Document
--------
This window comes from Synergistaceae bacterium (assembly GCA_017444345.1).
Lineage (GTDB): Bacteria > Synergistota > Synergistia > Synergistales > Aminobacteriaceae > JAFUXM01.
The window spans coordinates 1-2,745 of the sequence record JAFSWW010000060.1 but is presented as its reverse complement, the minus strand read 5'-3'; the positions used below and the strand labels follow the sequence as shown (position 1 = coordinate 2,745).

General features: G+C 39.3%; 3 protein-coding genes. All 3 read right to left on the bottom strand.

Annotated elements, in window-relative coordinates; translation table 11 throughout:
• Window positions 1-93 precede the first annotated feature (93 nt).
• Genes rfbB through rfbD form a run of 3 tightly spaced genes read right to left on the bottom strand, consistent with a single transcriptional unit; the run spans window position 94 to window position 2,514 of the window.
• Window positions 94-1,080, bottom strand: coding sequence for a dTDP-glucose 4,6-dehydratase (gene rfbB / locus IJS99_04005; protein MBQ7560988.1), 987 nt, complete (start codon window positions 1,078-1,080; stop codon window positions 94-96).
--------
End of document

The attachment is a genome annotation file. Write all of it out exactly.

This window comes from Synergistaceae bacterium (assembly GCA_017444345.1).
Lineage (GTDB): Bacteria > Synergistota > Synergistia > Synergistales > Aminobacteriaceae > JAFUXM01.
The window spans coordinates 1-2,745 of the sequence record JAFSWW010000060.1 but is presented as its reverse complement, the minus strand read 5'-3'; the positions used below and the strand labels follow the sequence as shown (position 1 = coordinate 2,745).

General features: G+C 39.3%; 3 protein-coding genes. All 3 read right to left on the bottom strand.

Annotated elements, in window-relative coordinates; translation table 11 throughout:
• Window positions 1-93 precede the first annotated feature (93 nt).
• Genes rfbB through rfbD form a run of 3 tightly spaced genes read right to left on the bottom strand, consistent with a single transcriptional unit; the run spans window position 94 to window position 2,514 of the window.
• Window positions 94-1,080, bottom strand: coding sequence for a dTDP-glucose 4,6-dehydratase (gene rfbB / locus IJS99_04005; protein MBQ7560988.1), 987 nt, complete (start codon window positions 1,078-1,080; stop codon window positions 94-96).